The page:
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How to Keep Savers From Cashing Out of 401(k)s

Nearly 45 percent of workers extract the money when changing jobs


I did it. Maybe you did, too. I was 29, leaving my employer for a new one, and cashed out my 401(k) plan’s balance, roughly $5,000, to pay off some credit card bills. Foolish me. If I hadn’t touched the money, that tiny mound might have pumped up to $50,000 by the time I retire.

Extracting retirement money before retirement is a weighty problem. Nearly 45 percent of workers cash out their retirement accounts when changing jobs, according to the Women’s Institute for Secure Retirement (WISER). That’s why WISER yesterday held a Washington, D.C. Forum I attended: The Leading Edge — Auto Portability: A Solution to Prevent Cash Outs & Preserve 401(k) Assets.

And, as Dan Kadlec noted in a recent Time.com article, one in eight Americans tapped their retirement savings over the past 12 months to pay for a household emergency, according to a survey from Bankrate.com.

Lower-income employees are especially prone to cash out of their employer-sponsored retirement plans when they leave. At the WISER Forum, the Employee Benefit Research Institute’s Sudipto Banerjee presented findings from his 2014 paper about workers 50 and older noting that a decision to take cash out of accumulated savings declined with higher incomes, higher financial wealth, higher debt loads and higher account balances.

401(k) cashouts were also slightly higher among women than men — 18 percent of women cashed out vs. 15 percent of men.

One in eight Americans tapped their retirement savings over the past 12 months to pay for a household emergency.

The 401(k) Rules When You Leave a Job

In general, when you leave an employer and have a defined contribution plan such as a 401(k), you can either: roll it over to an IRA, keep the money in your former employer’s plan or cash it out. Under government regulations, if you have less than $5,000 in your retirement account when you leave a job and do nothing with it, the money gets moved into a so-called Safe Harbor IRA, invested in money market accounts paying little interest and washed-out by account maintenance fees.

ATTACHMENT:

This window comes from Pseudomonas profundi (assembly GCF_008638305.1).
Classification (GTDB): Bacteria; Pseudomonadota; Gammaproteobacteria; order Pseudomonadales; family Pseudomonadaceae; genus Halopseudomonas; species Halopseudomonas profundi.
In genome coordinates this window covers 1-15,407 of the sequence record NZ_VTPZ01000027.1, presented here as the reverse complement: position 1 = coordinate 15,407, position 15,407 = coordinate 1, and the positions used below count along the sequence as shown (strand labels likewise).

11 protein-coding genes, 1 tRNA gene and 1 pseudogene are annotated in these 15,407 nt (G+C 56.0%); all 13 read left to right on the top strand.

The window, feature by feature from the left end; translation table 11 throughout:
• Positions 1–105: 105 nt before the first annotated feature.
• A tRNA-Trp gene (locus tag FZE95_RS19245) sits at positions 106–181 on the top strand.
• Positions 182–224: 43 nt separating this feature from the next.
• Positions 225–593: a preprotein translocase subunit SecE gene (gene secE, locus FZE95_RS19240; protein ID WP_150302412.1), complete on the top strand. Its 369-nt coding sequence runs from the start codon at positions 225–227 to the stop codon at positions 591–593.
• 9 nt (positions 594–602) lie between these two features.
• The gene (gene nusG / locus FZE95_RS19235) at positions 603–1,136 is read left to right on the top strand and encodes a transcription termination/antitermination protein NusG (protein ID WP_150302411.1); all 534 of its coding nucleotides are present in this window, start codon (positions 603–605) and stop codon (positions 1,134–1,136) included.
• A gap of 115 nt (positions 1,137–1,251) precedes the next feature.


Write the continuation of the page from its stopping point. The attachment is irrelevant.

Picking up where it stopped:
At the WISER Forum, Spencer Williams, President and CEO of Retirement Clearinghouse, based in Charlotte, N.C., discussed his firm’s new approach to stop that kind of “leakage.”

He’s working on getting permission from the government and large financial firms to offer what’s known as “auto-portability” for such small 401(k) accounts — automatically routing the old balances into the employees’ next 401(k)s if they don’t cash them out. “So instead of starting a zero in a new plan, you start with a balance,” said Williams.

The firm anticipates charging a small custodial fee of $3.50 a month for the holding period between jobs and a $59 fee for the electronic transfer to a new plan.

“We often talk about how much you need to retire. These are good goals and attainable if you participate in a plan for a lifetime. But let’s go to the real world,” said Williams. “Sometimes that 5 or 10 or 15,000 dollars for an elderly person — very often a woman, alone — is the nest egg, the rainy day fund, the thing that is able to keep her going along with Social Security. Even a very small savings account matters.”

What Employers and Advisers Could Do

Here’s what else I heard at the WISER Forum: